Hi,
in this Thread i want to discuss about: "Should OC switch over to Boost and C++11 (or even C++14)"?

If i put some References in here about TrinityCore then i wan't tell that we should do this because TC has done this, NO.
I put this only for more information or detailed discussions devs had made on TC on valid argumentes (Pro and Contra)!

First of all the Link to TC Forum with reference to github:
http://community.trinitycore.org/topic/ … nt-branch/

i could write 10 Pages about this, but noone would read this (i generaly write to long posts tongue ) for this reason i keep it short!

Pro:
* We can replace a lot of ACE stuff with native code (c++11) this will be faster and more stable
* Why we should use Boost for the rest of not native implemented stuff? because Boost uses the same patterns as c++11 (c++14 and future specs) will use so it's easyer to migrate from boost to native code later
* Boost will be developed more frequently than ACE (Last ACE Rev  6.2.4 (09.01.2014)) Latest Boost (1.58 (17.04.2015))
* According to TC Boost is running more stable then ACE was running
* I personaly like the boost pattern more then the ace one (code pattern style)
* at least it will make easyer to backport stuff from TC
* a lot of language features like auto, nullptr, lambda expressions, strongly typed enums, smart pointers, static_assert and many more
* faster compile cause boost is referenced as external lib and ACE is builded with the project by default in OC

Contra:
* you need a up to date compiler for c++11 (should be no problem at unix systems, for windows with the free VS2015 should be no problem as well)
* not well mergable with old code (this is bad for people who have large branches with custom stuff
* certain code standards will change


for me this will open the possability to rewrite threading and many more parts to get ready to implement more nice stuff for the future like more multithreading, more memory management and better resource usage, but the most of all i would like to use the new stuff to save time on development, cause good patterns will improve productivity.

I voted yes, only because a step forward is always a step in the right direction. I feel like ACE is an antiquated technology and we should be keeping up with the times. Of course there's a lot of stuff that's more higher priority then optimizing this specific part of the core in my mind.

We don't have any reports of instability or issues with high numbers of players yet so ACE isn't really affecting anyone currently. It's definitely ambitious, but would be better placed coming after an upgrade to c++11 (and on)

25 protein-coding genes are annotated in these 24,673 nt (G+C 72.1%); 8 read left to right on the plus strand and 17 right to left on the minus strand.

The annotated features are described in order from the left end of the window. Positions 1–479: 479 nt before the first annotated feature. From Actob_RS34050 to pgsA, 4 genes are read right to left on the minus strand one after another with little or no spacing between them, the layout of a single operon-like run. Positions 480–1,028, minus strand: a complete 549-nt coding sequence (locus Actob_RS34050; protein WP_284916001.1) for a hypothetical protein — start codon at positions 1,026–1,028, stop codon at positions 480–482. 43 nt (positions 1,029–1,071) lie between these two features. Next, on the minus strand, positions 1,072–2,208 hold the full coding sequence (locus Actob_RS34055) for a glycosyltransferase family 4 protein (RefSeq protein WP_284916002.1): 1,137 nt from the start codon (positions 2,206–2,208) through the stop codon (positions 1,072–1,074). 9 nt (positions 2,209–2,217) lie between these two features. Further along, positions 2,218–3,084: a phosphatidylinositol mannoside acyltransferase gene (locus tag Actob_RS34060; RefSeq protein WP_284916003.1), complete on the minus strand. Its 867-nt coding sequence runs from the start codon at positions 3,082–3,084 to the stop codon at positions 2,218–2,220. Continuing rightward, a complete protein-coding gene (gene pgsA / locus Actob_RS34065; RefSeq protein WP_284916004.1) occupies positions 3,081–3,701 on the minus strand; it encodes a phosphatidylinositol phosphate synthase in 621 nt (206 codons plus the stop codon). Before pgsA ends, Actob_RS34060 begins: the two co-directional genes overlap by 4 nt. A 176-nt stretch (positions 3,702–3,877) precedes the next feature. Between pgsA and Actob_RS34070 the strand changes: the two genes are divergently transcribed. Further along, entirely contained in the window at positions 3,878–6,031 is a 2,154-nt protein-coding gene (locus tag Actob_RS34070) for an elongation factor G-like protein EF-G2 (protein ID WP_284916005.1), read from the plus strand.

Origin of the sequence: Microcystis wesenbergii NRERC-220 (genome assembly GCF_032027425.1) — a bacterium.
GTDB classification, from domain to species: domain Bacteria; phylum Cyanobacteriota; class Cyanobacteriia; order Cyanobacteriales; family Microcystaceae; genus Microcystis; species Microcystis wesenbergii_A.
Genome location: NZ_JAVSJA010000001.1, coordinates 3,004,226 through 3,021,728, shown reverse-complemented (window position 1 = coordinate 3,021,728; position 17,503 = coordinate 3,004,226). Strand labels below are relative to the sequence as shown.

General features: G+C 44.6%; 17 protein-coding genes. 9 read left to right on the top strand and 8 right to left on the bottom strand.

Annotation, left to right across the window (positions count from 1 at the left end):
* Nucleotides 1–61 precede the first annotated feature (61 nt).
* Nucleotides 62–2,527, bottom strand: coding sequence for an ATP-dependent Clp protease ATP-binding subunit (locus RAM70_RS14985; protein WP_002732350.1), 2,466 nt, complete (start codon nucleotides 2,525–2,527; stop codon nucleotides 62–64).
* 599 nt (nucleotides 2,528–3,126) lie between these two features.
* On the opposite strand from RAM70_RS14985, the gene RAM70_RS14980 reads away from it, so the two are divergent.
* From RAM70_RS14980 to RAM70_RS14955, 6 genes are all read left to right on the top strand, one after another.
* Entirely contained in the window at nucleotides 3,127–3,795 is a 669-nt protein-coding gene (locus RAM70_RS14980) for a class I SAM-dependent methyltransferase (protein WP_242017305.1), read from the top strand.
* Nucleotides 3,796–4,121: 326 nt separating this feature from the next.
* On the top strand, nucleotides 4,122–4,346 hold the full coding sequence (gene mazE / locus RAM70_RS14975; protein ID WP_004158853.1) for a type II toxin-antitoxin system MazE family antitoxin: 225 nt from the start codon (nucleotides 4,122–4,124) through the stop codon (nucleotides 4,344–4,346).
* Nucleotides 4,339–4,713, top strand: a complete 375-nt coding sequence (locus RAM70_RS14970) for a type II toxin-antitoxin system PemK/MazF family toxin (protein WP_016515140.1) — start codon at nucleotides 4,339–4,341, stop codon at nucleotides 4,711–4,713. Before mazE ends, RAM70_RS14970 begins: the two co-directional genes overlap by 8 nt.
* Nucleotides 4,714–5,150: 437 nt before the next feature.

Can i have please some more feedback pls, the question is more then less for those who use OC active in "production env"
i think devs will have no problem with this refactoring wink

no offence to anybody, but may i kick in??
i dont mind changes, as long as its tested correctly and if something goes wrong its not ignored like i do have now with jemalloc upgrade.
I understand that most of you only use windows.. but mind the unix users also a bit please, since currently the core does only compile on windows and not on unix due problems with jemalloc.

So in short, a step forward in compile code is okay.. but if some part fails on either windows users as/or unix then it must not be ignored.

I think that there was already some code implemented 1 month ago that was not working and then changed back, since it was not compiling on unix..

my suggestion would be in this case, make separate branch do there your conversion, then ask both camps to at least if they compile it, then get those compile errors out before pushing to main branch.

Jemalloc is a unix thing. The person who updated it is a unix user and definitely compiled on a unix machine without issue. We don't have a dedicated 24/7 active team either. So for me to get someone to test something on Unix is usually a long process. Sometimes it won't even happen if the person is talking to me, usually because they're quite busy.

thats why i say put it in a separate branch, then let people compile it, then at least you have that out on various platforms, and yes it might compile on centos but not on ubuntu or debian and such distro.
for the rest im fine with everything tongue

The coding structures are outdated, and should be updated. Hell, Oregon isn't even running on full ACE singletons. So if we jump past that even, and move to more standard usage of c++11 (idk much about 13) we'll be slightly more up-to-speed with what Trinity is doing (they seem to be using native C++ now) as well as improve performance on the core.

TC2 is using as much native C++ (c++11) as possible, as far as i know not using c++14 already but boost is combatible to c++14 and upcomming c++17 (c++1y)

updating the c++ version and using new patterns and structures whoud not only benefit performance, its less boilerplate code and realy improved readablity of the code.

i also like the new TC2 opcode pattern (structure) but thats an other story...

if some devs are interested in this project i will start a side branch and we see if we can get the base running.

then we should do like TC has done, moving over piece by piece but not in a branch cause its hard to merge, but keeping ACE and BOOSt paralell in the project.